There was a time in which Manchester United looked forward to facing Tottenham. Under Sir Alex Ferguson, the Red Devils always seemed guaranteed of three points when Spurs visited Old Trafford while White Hart Lane was a ground where United enjoyed plenty of success under the Scot.
Recently, however, Spurs have proved their big-game mettle under Mauricio Pochettino, winning four of the last six league meetings and the most recent two.
On Sunday, the north Londoners are hoping to earn a third successive league win for the first time since September 1960.
Although United beat them in the FA Cup semi-final last season, their last two league meetings have been thoroughly disappointing encounters, losing 2-0 at Wembley in January and falling to a heavy 3-0 reverse at Old Trafford in August.
Now, as Ole Gunnar Solskjaer plots what would be his sixth straight win as interim boss, we look at the lessons United must have learned from their last couple of league clashes with Spurs.
Dealing with Spurs’ direct style
United’s trip to Wembley in January started disastrously as Christian Eriksen capitalised on the slack defending to score after just 11 seconds.
Harry Kane beat Phil Jones in the air to flick Jan Vertonghen’s long ball onto Dele Alli. The South Korean’s effort came back off Chris Smalling but, with the entire United back-line napping, Eriksen stole in and sent Wembley into delirium.
That goal rattled United immediately and they never fully recovered, with Jones firing into his own net to condemn the away side’s misery.
It’s stating the obvious, but United must stay switched on from the outset. With Kane, Alli, Son Heung-min and Eriksen, Spurs can be devastatingly swift and direct. Thankfully, after keeping back-to-back clean sheets, United’s back four should be in the right frame of mind to avoid a similarly catastrophic start.
Herrera, not Pogba, must partner Matic
In that game, United were completely outplayed in midfield, thanks in no small part to the unconvincing partnership of Paul Pogba and Nemanja Matic in holding midfield.
It left United’s defence wide open and, with Spurs’ front four buoyed by that extraordinarily early goal, it made for a messy evening.
There was some sympathy for Pogba with the Frenchman clearly uncomfortable out of his natural role but Matic endured a torrid time against Spurs’ energy and guile.
And while United have faced ‘weaker’ opponents during Solskjaer’s infant reign, they have looked a more solid unit with Ander Herrera partnering the Serbian.
The Basque midfielder has averaged 3.97 tackles per 90 in the Premier League this season (only Everton’s Idrissa Gueye boasts a better average among midfielders) and is adequately equipped to disrupt Spurs’ rhythm.
With Herrera and Matic staying deep, allowing Pogba to push higher up the pitch, United’s midfield should have more balance and cohesion to it.
Big test for Jones
In January, Jones was bullied by Kane. In August, he was bamboozled by Lucas Moura. Whoever Spurs line-up with on Sunday, the 26-year-old centre-back must acquit himself with composure and control.
It won’t be easy. Although Jones has performed well of late, Kane will feel as though he has his number after winning several duels with the United man last time out at Wembley before escaping the defender’s attention for the opener at Old Trafford.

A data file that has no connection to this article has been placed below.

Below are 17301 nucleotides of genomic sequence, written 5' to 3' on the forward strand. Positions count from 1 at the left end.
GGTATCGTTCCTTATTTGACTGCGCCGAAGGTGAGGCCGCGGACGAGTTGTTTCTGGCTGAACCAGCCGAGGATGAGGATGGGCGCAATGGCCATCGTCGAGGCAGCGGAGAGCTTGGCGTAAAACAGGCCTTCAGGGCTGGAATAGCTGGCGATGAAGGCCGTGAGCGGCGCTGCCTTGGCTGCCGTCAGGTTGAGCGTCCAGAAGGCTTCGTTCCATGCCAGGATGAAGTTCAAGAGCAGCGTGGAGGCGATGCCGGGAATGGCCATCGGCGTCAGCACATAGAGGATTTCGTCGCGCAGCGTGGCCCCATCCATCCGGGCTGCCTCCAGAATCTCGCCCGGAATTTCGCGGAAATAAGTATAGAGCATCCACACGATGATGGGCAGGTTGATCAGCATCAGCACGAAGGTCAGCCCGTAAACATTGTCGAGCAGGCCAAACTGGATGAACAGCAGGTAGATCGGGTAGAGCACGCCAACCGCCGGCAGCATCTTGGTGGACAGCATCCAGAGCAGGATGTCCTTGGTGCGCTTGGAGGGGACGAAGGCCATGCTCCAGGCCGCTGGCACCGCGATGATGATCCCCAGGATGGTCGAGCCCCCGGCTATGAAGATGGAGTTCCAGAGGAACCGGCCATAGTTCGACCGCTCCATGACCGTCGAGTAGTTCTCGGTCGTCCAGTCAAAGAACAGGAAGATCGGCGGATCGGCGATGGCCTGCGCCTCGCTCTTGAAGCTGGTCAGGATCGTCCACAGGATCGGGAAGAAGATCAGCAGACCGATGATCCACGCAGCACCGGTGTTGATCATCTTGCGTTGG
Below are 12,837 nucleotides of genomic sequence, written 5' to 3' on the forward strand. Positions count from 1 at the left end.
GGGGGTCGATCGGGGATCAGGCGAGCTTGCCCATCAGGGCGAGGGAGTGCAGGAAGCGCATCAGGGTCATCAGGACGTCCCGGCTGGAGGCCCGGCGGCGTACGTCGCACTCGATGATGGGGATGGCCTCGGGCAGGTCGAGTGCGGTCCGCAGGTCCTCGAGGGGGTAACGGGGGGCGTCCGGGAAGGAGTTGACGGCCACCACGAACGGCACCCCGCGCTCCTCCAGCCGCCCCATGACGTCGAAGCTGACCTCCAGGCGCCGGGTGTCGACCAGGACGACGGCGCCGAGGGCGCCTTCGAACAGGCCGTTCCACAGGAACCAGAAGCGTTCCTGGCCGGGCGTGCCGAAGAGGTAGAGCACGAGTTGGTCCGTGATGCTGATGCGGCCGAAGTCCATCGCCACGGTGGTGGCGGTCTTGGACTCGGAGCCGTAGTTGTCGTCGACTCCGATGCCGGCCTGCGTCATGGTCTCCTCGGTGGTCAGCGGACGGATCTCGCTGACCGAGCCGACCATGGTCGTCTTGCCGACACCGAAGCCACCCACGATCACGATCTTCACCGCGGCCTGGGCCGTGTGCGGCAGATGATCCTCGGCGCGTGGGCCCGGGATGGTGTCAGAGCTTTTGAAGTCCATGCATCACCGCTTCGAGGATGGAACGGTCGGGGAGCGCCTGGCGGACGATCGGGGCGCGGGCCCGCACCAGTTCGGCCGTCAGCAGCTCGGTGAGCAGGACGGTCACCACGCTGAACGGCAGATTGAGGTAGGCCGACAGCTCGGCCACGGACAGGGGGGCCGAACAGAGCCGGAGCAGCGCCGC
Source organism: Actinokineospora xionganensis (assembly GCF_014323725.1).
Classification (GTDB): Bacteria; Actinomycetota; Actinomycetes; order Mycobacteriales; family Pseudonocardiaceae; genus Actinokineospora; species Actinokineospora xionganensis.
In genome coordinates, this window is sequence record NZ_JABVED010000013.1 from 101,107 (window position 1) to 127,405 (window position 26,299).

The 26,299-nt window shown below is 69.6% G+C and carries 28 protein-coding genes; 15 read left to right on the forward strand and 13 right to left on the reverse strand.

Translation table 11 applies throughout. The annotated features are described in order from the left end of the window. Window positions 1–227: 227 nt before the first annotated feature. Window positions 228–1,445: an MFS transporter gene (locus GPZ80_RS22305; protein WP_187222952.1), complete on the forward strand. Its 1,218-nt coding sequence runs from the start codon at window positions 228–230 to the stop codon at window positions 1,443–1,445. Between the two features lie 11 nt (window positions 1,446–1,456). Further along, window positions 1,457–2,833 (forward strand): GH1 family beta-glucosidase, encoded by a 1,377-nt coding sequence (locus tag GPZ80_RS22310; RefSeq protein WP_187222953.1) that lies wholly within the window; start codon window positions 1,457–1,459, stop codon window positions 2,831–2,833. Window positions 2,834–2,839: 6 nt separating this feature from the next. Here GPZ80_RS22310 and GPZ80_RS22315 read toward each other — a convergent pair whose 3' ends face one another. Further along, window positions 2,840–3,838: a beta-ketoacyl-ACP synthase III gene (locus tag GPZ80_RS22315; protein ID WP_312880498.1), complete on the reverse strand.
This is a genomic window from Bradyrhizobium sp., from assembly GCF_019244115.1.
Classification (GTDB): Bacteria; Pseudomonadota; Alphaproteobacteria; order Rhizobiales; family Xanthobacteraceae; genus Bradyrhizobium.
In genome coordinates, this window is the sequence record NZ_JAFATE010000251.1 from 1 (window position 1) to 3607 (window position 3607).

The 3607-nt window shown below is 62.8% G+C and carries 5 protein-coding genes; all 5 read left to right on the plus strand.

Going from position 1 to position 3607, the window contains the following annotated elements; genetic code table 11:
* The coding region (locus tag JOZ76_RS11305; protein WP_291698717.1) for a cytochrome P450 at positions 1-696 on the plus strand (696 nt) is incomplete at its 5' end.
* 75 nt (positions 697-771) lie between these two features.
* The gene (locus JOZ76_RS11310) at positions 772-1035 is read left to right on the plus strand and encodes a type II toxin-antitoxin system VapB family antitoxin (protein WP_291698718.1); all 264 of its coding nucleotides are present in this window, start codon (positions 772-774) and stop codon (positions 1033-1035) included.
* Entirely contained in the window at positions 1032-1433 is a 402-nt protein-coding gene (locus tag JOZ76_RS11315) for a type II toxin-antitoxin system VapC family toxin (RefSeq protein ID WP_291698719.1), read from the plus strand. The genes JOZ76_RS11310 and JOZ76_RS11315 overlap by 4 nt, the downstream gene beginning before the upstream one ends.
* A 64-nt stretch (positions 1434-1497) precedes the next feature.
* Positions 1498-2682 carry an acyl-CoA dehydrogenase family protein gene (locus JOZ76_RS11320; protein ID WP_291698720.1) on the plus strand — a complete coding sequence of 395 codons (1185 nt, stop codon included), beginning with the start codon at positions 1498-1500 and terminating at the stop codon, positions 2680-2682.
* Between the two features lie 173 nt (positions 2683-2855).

📝 "Here, we look at why Pogba must use this game to prove his leadership on the pitch for United and help Solskjaer pass his first major assignment in the dugout."
— RedArmyBet (@RedArmy_Bet) January 10, 2019
But Pochettino may be tempted into starting Lucas Moura given how the Brazilian tore United apart with his pace at Old Trafford. On that occasion, Jones was lucky to escape conceding a penalty after a clear foul on the winger before losing him in the build-up to Spurs’ second goal.
Suffice to say, Jones has not had a happy time of it against Spurs over the last year but he can extinguish his demons with a sure-footed display this time out.
Rashford could be key
Marcus Rashford was an unused substitute in both of the aforementioned games and the 21-year-old can offer a reminder of what Mourinho had been missing.
Like Pogba, the England international has looked buoyed by Solskjaer’s arrival, with goals against Cardiff, Bournemouth and Newcastle.
In each of United’s four league games under the Norwegian, Rashford has led the line, offering penetrative runs in behind and a clinical streak he didn’t always show in the Mourinho era.
Rashford gives United a different dimension in attack. His raw pace is an asset and, with the confidence pumping through him, his inclusion may prove decisive.
Redemption for Sanchez?
The defeat at Wembley was Alexis Sanchez’s Premier League debut for United. Stationed on the left of the three behind Romelu Lukaku, the Chilean was well-marshalled by Kieran Trippier and struggled to assert himself, losing possession more times (5) than any other player.
That, unfortunately, set the tone for what has been a hugely dispiriting first year at the club but Sunday may offer the 30-year-old a shot at redemption.
Sanchez is expected to be fit despite straining his hamstring in the FA Cup win over Reading and, while he may not start, his new boss may look to him to make an impact from the bench if United are struggling.
Not much has gone his way since arriving from Arsenal but notching an assist for Rashford in the win at Newcastle on his return from injury may serve as a much-needed boost.
Wembley has been a happy hunting ground for Sanchez. With eight goals in nine appearances, including two FA Cup finals for Arsenal, he will hope that he can silence the majority inside England’s national stadium this weekend.
* odds subject to change
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by Tom Bodell